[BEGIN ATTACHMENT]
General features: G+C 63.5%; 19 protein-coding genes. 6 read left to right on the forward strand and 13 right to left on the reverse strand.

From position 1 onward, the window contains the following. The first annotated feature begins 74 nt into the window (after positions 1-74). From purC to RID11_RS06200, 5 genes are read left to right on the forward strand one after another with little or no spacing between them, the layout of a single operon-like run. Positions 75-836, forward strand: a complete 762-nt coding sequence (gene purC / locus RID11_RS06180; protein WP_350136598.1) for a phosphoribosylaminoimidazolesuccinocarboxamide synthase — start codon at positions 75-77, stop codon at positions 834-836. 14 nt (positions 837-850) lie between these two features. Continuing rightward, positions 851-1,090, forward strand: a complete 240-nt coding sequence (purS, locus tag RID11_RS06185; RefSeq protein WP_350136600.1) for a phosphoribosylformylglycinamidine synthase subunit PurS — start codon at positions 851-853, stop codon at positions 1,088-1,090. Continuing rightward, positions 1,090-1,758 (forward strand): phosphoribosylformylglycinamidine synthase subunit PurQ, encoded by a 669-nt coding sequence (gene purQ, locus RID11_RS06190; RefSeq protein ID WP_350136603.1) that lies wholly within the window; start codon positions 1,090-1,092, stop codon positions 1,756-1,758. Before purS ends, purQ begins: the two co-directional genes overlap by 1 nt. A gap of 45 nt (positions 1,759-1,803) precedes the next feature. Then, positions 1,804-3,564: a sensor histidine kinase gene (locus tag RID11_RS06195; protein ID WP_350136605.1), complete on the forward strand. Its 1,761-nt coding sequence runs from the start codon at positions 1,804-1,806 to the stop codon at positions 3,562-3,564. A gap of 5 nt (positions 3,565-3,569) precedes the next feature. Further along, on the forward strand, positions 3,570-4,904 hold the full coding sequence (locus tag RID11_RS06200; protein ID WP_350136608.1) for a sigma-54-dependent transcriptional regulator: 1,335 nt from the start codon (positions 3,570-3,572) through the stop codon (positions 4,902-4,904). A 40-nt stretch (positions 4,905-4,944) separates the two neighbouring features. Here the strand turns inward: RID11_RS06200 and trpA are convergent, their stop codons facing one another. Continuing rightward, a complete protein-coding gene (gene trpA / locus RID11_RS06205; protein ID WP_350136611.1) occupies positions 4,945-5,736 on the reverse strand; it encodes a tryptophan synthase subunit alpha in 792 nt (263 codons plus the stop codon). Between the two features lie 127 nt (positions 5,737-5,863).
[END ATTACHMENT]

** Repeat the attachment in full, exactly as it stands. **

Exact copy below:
General features: G+C 63.5%; 19 protein-coding genes. 6 read left to right on the forward strand and 13 right to left on the reverse strand.

From position 1 onward, the window contains the following. The first annotated feature begins 74 nt into the window (after positions 1-74). From purC to RID11_RS06200, 5 genes are read left to right on the forward strand one after another with little or no spacing between them, the layout of a single operon-like run. Positions 75-836, forward strand: a complete 762-nt coding sequence (gene purC / locus RID11_RS06180; protein WP_350136598.1) for a phosphoribosylaminoimidazolesuccinocarboxamide synthase — start codon at positions 75-77, stop codon at positions 834-836. 14 nt (positions 837-850) lie between these two features. Continuing rightward, positions 851-1,090, forward strand: a complete 240-nt coding sequence (purS, locus tag RID11_RS06185; RefSeq protein WP_350136600.1) for a phosphoribosylformylglycinamidine synthase subunit PurS — start codon at positions 851-853, stop codon at positions 1,088-1,090. Continuing rightward, positions 1,090-1,758 (forward strand): phosphoribosylformylglycinamidine synthase subunit PurQ, encoded by a 669-nt coding sequence (gene purQ, locus RID11_RS06190; RefSeq protein ID WP_350136603.1) that lies wholly within the window; start codon positions 1,090-1,092, stop codon positions 1,756-1,758. Before purS ends, purQ begins: the two co-directional genes overlap by 1 nt. A gap of 45 nt (positions 1,759-1,803) precedes the next feature. Then, positions 1,804-3,564: a sensor histidine kinase gene (locus tag RID11_RS06195; protein ID WP_350136605.1), complete on the forward strand. Its 1,761-nt coding sequence runs from the start codon at positions 1,804-1,806 to the stop codon at positions 3,562-3,564. A gap of 5 nt (positions 3,565-3,569) precedes the next feature. Further along, on the forward strand, positions 3,570-4,904 hold the full coding sequence (locus tag RID11_RS06200; protein ID WP_350136608.1) for a sigma-54-dependent transcriptional regulator: 1,335 nt from the start codon (positions 3,570-3,572) through the stop codon (positions 4,902-4,904). A 40-nt stretch (positions 4,905-4,944) separates the two neighbouring features. Here the strand turns inward: RID11_RS06200 and trpA are convergent, their stop codons facing one another. Continuing rightward, a complete protein-coding gene (gene trpA / locus RID11_RS06205; protein ID WP_350136611.1) occupies positions 4,945-5,736 on the reverse strand; it encodes a tryptophan synthase subunit alpha in 792 nt (263 codons plus the stop codon). Between the two features lie 127 nt (positions 5,737-5,863).